Property portals and rental platforms to pass on landlord details to the Spanish Tax Authorities. Are you prepared?

HomeAway, AirBnb and other property portals and estate agencies have been busy informing their clients they will disclose all their tax details over to the Spanish Tax Office in 2019, retroactively as from the 1st of January 2018. Are you up to date with your Spanish taxes? Have you been declaring and paying tax in Spain on your rental income? We file taxes all over Spain.

Marbella-based Larrain Nesbitt Lawyers has over 16 year’s taxation & conveyancing experience at your service. Our team of native English-speaking lawyers and economists have a long track record successfully assisting expats all over Spain. You can review here our client’s testimonials.

Blog post copyrighted © 2018 and 2019. Plagiarism will be criminally prosecuted.

By Raymundo Larraín Nesbitt
Lawyer – Abogado
7th of January 2019

You may have received last December 2018 an email from your property portal or estate agency similar to this one.

Property portals have been scrambling to send frantic emails over the last month to expat clients (‘hosts’, in their terminology) informing them that going forward they will be passing on all their tax details over to the Spanish Tax Authorities as from the 1st of January 2019. They will request you complete a tax form that will be relayed over to the tax office. If you fail to comply, you will no longer be allowed to do business with them.

So what does all this even mean? It means that estate agents and property portals have been forced to turn into whistleblowers reporting all your rental income under threat of heavy fines.

The reason is because new tax laws now force estate agents and property portals to pass on all your (rental) tax details over to the Spanish Tax Office under threat of humongous fines up to €600,000. Property portals and agents must submit a new quarterly tax form (number 179) to the tax Authorities with very detailed information on all their client’s rentals. If you have been renting out in Spain your property over the last year, and have not declared and paid tax on your income, chances are the tax office already knows about it and you are going to be fined.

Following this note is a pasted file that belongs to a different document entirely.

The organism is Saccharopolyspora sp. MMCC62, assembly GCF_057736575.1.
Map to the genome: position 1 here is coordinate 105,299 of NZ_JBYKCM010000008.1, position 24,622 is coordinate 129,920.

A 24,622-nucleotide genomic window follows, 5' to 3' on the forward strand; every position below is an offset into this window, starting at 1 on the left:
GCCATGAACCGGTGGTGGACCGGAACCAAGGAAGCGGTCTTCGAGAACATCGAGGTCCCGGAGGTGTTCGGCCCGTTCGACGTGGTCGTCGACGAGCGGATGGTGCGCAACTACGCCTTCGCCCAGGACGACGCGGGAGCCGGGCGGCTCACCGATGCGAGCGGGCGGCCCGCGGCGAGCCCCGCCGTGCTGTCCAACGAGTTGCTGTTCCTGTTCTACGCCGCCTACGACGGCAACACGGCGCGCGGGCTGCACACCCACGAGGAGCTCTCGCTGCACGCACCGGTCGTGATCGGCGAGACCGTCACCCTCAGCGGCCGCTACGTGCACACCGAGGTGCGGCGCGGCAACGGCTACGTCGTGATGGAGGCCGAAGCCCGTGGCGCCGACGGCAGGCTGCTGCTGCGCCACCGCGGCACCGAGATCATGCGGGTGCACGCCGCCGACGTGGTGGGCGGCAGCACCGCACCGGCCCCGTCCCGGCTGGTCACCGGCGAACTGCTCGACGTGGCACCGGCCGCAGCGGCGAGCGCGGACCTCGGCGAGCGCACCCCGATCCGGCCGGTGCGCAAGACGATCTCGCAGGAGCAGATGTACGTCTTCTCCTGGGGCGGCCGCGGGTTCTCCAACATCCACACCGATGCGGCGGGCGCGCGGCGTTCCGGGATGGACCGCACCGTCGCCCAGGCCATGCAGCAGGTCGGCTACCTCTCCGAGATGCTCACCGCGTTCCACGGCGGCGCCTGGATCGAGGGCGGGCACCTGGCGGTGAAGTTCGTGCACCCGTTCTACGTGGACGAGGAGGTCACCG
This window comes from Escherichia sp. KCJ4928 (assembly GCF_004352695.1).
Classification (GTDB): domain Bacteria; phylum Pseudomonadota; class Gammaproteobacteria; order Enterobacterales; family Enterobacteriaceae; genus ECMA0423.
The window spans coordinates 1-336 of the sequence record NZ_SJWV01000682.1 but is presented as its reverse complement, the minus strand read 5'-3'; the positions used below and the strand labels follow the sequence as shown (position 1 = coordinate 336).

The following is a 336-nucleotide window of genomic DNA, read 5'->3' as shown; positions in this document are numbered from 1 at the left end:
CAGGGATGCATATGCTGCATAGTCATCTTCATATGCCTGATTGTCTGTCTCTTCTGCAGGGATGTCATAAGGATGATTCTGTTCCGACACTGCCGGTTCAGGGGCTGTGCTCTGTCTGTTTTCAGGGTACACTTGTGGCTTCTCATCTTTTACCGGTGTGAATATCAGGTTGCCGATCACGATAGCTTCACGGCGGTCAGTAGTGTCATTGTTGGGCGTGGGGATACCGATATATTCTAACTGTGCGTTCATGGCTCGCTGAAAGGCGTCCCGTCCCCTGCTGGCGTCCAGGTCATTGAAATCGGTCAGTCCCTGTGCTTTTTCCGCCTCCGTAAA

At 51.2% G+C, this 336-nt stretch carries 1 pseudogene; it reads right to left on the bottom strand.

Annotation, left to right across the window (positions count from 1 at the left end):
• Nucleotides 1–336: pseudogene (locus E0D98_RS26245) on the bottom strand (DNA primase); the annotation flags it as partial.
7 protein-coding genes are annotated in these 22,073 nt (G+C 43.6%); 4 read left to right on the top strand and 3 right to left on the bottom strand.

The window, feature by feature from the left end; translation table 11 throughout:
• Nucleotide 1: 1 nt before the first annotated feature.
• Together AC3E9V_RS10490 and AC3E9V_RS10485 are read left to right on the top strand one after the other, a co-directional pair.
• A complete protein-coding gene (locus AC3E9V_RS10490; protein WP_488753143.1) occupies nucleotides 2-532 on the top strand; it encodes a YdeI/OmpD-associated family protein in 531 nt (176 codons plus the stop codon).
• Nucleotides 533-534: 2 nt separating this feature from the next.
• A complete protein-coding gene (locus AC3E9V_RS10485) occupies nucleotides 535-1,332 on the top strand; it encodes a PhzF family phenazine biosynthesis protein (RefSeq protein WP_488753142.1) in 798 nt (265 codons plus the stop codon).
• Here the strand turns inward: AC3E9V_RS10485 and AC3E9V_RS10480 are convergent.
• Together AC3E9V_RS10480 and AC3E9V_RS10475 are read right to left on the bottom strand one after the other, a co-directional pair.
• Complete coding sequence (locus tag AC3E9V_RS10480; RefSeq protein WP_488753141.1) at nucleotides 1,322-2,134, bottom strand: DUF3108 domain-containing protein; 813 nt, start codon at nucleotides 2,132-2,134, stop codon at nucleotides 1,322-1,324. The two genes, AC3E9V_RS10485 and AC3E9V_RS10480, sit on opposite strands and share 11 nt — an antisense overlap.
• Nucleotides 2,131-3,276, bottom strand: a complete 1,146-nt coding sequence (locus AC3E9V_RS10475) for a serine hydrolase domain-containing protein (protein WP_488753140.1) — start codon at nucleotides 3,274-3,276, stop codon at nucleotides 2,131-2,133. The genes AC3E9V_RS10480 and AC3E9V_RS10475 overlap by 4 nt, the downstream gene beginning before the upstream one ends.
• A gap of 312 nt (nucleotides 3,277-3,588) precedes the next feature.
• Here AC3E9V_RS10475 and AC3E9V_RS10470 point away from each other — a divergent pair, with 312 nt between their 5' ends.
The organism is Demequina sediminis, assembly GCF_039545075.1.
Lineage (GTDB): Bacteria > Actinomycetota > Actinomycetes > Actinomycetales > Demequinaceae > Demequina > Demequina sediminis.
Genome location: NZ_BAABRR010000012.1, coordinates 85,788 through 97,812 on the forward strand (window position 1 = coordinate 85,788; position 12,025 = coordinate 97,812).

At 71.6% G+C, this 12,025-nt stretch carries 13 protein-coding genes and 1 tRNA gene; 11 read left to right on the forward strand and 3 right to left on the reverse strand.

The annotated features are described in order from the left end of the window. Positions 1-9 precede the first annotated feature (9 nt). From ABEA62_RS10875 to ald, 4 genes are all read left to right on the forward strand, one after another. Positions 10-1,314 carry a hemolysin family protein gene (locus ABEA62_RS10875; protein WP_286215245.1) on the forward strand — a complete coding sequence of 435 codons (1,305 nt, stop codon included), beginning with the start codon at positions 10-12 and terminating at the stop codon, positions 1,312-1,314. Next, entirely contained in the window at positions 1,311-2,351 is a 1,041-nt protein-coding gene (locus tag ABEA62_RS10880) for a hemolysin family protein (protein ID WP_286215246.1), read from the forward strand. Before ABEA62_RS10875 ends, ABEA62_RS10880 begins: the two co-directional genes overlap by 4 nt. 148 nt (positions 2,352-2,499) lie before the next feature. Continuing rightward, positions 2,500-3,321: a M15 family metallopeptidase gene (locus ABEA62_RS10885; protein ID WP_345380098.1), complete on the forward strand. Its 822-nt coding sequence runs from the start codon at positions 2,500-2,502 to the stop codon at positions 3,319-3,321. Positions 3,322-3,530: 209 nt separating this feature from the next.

The details passed on to the tax Authorities will be retroactive as from the 1st of January 2018. However, I must stress this does not preclude the fact that the Spanish Tax Office is entitled to collect taxes going back four years (statute of limitations).

In Spain, when you rent out a property you are taxed at source.

In other words, you need to declare and pay taxes on your rental income in Spain, not elsewhere i.e. in your home country. Depending on whether there is a double taxation treaty in force with your home country (i.e. such as with the UK and the RoI), your national tax office will give you tax breaks on the tax you have already paid in Spain.

On being non-resident and owning property in Spain, you are liable for the following two taxes:

  • As a non-resident, when you own property in Spain you should be paying an annual end-of-year tax called Non-Resident Imputed Income Tax (even if you do not rent out your property). More information on this tax here: Non-Resident Imputed Income Tax (Fiscal Representation Service) – 8th October 2018
  • If you do rent out your Spanish property, either long-term or as a holiday letting, you must file in addition to the above, a quarterly income tax declaration. Generous landlord tax relief is available for all EU-residents. More information on this quarterly income tax here: Holiday Rental Taxation in Spain – 8th July 2018.

The most interesting part of our taxation service, is that if you are EU-resident we can bring down your tax bill by an average of 70% on applying for lenient landlord tax relief. Ask us.

We offer two different taxation services which are very competitively priced. The service is provided always by native English-speaking lawyers and economists.